The Territorial Air Force (Hardback)
The RAF's Voluntary Squadrons, 1926–1957
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To date, little has been written about the Territorial Air Force as a voluntary military organisation and no sustained analysis of its recruitment and social composition undertaken. Made up of three different parts, the Auxiliary Air Force, the Special Reserve and the Royal Air Force Volunteer Reserve, these three separate and different groups have not featured significantly in existing literature.
Current historiography of the AAF and SR is dominated by the experiences of Nos. 600 and 601 Squadrons, which were based in London, and presents a popular image of a gentlemen’s flying club, whilst that of the RAFVR presents an image of a much more egalitarian institution, intended to be a citizens’ air force.
This book will present the history of the Territorial Air Force from its creation in the early 1920s until 1957. It will consider the ideas behind the formation of two different types of reserve for the RAF and it will examine the way in which men were recruited for the three different groups.
Woven throughout the text will be an analysis of how the volunteers joined, and what kinds of men were accepted into the organisations as both pilots and officers. It will also analyse the influences class and social status had on recruitment in the run up to the Second World War. It will explore the key differences between the Auxiliary squadrons and the SR squadrons, as well as the main reasons for the idea of merging the SR squadrons into the AAF squadrons. It will briefly discuss the newly formed University Air Squadrons which were set up to promote “air mindedness” and to stimulate an interest and research on matters aeronautical.
Military voluntarism continued to play a key role in the defence of twentieth-century Britain, but the underlying tensions and weaknesses associated with a class-based voluntary culture meant that the TAF had to change in response to new pressures. Class ceased to be the key determining factor in the recruitment of officers as the organisations faced new challenges. Within both the AAF and the RAFVR the pre-war impression of a gentlemen’s flying club finally gave way to a more meritocratic culture in the post-war world.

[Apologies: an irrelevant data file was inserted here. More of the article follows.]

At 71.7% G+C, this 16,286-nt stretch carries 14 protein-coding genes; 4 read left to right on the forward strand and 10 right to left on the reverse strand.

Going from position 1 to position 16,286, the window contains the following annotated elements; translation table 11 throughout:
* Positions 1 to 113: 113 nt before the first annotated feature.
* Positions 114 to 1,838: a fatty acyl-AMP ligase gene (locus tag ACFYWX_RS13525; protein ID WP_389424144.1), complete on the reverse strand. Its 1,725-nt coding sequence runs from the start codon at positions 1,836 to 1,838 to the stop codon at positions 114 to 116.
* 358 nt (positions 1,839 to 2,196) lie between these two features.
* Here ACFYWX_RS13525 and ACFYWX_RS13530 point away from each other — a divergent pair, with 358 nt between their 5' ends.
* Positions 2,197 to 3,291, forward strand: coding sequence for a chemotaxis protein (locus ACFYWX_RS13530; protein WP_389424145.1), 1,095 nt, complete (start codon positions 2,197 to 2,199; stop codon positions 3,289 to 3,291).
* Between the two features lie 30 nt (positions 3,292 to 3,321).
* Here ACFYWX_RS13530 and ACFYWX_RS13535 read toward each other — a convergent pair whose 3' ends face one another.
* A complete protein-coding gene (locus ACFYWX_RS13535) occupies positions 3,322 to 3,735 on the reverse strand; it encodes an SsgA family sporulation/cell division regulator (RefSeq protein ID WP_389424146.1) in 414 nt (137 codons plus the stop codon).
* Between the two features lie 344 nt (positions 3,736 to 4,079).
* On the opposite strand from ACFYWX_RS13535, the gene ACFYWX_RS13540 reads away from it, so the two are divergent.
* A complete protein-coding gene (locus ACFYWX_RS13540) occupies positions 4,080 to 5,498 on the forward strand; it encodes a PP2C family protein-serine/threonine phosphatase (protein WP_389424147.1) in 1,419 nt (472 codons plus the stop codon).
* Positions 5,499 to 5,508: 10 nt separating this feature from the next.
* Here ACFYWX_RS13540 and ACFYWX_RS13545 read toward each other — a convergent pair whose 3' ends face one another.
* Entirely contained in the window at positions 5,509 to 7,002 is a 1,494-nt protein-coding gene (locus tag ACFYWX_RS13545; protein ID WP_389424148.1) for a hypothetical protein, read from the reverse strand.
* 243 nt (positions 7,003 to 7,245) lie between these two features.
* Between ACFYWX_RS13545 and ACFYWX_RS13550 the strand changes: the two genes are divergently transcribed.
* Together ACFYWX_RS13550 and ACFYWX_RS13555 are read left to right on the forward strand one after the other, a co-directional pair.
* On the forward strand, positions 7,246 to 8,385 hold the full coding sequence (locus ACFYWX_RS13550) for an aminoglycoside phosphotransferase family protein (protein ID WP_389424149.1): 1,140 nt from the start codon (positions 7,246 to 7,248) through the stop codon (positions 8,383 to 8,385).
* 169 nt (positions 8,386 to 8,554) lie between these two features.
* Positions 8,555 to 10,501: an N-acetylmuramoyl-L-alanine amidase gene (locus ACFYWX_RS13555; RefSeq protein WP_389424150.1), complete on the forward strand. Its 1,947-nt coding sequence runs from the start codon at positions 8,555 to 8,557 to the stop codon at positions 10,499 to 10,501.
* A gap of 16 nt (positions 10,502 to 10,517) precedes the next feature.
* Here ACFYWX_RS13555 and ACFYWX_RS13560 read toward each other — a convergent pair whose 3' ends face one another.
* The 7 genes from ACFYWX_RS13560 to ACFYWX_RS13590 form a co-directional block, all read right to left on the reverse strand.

As Featured InThe Aviation Historian, Issue No. 40
As Featured InScramble 1940
The amount of detail contained in the book is amazing and there can be no more complete record of the voluntary squadrons that made up the Territorial Air Force.Sir Donald Spiers - Royal Aeronautical Society's house magazine Aerospace, October 2021.
Featured byMilitary Historical Society
I take my hat off to Louise Wilkinson who has thoroughly researched the Territorial Air Force between 1926 and 1957 and written what is almost certainly the definitive account of the Auxiliary Air Force, the Special Reserve and the Royal Air Force Volunteer Reserve.Paul Nixon
The narrattive is informtive and never dull and there are extensive appendices which deal with everything from recruitment posters to potted biographioes of officers. There is an extensive biobliography, notes' section and index. What more could you want?
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Featured inThe Journal of The Orders and Medals Research Society Journal
... the book does contain the fruits of most welcome and detailed research. It is an important contribution to RAF historical literature.The Battle of Britain Memorial website
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The book has two main elements to it namely, the history of the TAF and the types of men who served in it. The author has done extensive research into both aspects and she has produced an excellent volume. There are certainly many facts she has found that will surprise the reader and needs congratulating for her efforts.Dr Stuart C Blank
Owing its origins to Lord Trenchard’s desire to establish an elite corps of civilians who would serve their country in flying squadrons during their spare time, the Auxiliary Air Force (AAF) was first formed in October 1924. Today, the Royal Auxiliary Air Force (RAuxAF) is the primary reinforcement capability for the regular RAF. It consists of paid volunteers who, at weekends, evenings and holidays, train to support the RAF, particularly in times of national emergency and conflict. This has seen the AAF play important roles in the Battle of Britain, its squadrons claiming 30 per cent of enemy…By Tony Freeman, Louise Wilkinson
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